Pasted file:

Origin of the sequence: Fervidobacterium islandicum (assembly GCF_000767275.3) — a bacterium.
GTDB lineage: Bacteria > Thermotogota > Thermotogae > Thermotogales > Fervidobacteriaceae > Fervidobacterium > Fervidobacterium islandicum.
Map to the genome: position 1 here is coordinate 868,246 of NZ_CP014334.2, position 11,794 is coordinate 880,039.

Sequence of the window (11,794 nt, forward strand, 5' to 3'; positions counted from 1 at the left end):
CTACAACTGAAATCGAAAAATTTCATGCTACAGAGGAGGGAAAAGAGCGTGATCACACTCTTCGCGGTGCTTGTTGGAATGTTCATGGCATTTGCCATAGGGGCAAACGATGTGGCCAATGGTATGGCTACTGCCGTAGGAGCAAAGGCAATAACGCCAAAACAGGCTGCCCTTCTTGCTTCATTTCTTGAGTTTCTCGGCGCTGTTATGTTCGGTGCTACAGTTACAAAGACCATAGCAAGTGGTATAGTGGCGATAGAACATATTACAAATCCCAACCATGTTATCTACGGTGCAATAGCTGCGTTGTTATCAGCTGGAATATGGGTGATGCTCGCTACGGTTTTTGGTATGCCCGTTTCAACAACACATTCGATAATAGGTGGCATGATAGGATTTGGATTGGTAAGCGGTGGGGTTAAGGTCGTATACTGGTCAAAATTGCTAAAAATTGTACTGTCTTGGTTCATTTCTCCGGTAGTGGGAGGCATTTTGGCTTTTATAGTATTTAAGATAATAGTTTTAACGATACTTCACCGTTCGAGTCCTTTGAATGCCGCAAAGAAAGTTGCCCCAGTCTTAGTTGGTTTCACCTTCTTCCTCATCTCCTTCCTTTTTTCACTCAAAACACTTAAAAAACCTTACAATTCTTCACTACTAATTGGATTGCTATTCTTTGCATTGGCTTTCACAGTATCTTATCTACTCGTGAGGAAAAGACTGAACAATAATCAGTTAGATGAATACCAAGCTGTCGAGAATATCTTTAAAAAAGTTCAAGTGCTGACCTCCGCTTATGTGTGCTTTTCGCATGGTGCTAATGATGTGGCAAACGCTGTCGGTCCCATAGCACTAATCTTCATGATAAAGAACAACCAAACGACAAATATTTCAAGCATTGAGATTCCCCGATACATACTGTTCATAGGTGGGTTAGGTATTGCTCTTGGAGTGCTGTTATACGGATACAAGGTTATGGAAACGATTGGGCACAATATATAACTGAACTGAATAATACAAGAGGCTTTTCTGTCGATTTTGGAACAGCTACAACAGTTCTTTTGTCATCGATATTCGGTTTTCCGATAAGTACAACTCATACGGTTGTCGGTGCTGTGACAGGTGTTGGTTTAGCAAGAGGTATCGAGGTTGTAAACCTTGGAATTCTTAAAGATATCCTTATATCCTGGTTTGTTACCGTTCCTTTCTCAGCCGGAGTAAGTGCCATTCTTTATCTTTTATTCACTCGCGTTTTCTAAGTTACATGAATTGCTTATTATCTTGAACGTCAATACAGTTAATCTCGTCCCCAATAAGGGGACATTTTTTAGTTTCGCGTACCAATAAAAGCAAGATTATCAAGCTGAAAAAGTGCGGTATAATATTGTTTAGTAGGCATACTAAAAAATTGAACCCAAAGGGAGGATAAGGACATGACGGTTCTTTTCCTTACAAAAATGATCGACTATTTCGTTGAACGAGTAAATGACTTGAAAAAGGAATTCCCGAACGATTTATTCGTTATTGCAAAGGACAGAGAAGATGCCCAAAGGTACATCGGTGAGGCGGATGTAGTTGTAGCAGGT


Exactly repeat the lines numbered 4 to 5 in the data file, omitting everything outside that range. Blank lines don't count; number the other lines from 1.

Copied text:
Sequence of the window (11,794 nt, forward strand, 5' to 3'; positions counted from 1 at the left end):
CTACAACTGAAATCGAAAAATTTCATGCTACAGAGGAGGGAAAAGAGCGTGATCACACTCTTCGCGGTGCTTGTTGGAATGTTCATGGCATTTGCCATAGGGGCAAACGATGTGGCCAATGGTATGGCTACTGCCGTAGGAGCAAAGGCAATAACGCCAAAACAGGCTGCCCTTCTTGCTTCATTTCTTGAGTTTCTCGGCGCTGTTATGTTCGGTGCTACAGTTACAAAGACCATAGCAAGTGGTATAGTGGCGATAGAACATATTACAAATCCCAACCATGTTATCTACGGTGCAATAGCTGCGTTGTTATCAGCTGGAATATGGGTGATGCTCGCTACGGTTTTTGGTATGCCCGTTTCAACAACACATTCGATAATAGGTGGCATGATAGGATTTGGATTGGTAAGCGGTGGGGTTAAGGTCGTATACTGGTCAAAATTGCTAAAAATTGTACTGTCTTGGTTCATTTCTCCGGTAGTGGGAGGCATTTTGGCTTTTATAGTATTTAAGATAATAGTTTTAACGATACTTCACCGTTCGAGTCCTTTGAATGCCGCAAAGAAAGTTGCCCCAGTCTTAGTTGGTTTCACCTTCTTCCTCATCTCCTTCCTTTTTTCACTCAAAACACTTAAAAAACCTTACAATTCTTCACTACTAATTGGATTGCTATTCTTTGCATTGGCTTTCACAGTATCTTATCTACTCGTGAGGAAAAGACTGAACAATAATCAGTTAGATGAATACCAAGCTGTCGAGAATATCTTTAAAAAAGTTCAAGTGCTGACCTCCGCTTATGTGTGCTTTTCGCATGGTGCTAATGATGTGGCAAACGCTGTCGGTCCCATAGCACTAATCTTCATGATAAAGAACAACCAAACGACAAATATTTCAAGCATTGAGATTCCCCGATACATACTGTTCATAGGTGGGTTAGGTATTGCTCTTGGAGTGCTGTTATACGGATACAAGGTTATGGAAACGATTGGGCACAATATATAACTGAACTGAATAATACAAGAGGCTTTTCTGTCGATTTTGGAACAGCTACAACAGTTCTTTTGTCATCGATATTCGGTTTTCCGATAAGTACAACTCATACGGTTGTCGGTGCTGTGACAGGTGTTGGTTTAGCAAGAGGTATCGAGGTTGTAAACCTTGGAATTCTTAAAGATATCCTTATATCCTGGTTTGTTACCGTTCCTTTCTCAGCCGGAGTAAGTGCCATTCTTTATCTTTTATTCACTCGCGTTTTCTAAGTTACATGAATTGCTTATTATCTTGAACGTCAATACAGTTAATCTCGTCCCCAATAAGGGGACATTTTTTAGTTTCGCGTACCAATAAAAGCAAGATTATCAAGCTGAAAAAGTGCGGTATAATATTGTTTAGTAGGCATACTAAAAAATTGAACCCAAAGGGAGGATAAGGACATGACGGTTCTTTTCCTTACAAAAATGATCGACTATTTCGTTGAACGAGTAAATGACTTGAAAAAGGAATTCCCGAACGATTTATTCGTTATTGCAAAGGACAGAGAAGATGCCCAAAGGTACATCGGTGAGGCGGATGTAGTTGTAGCAGGT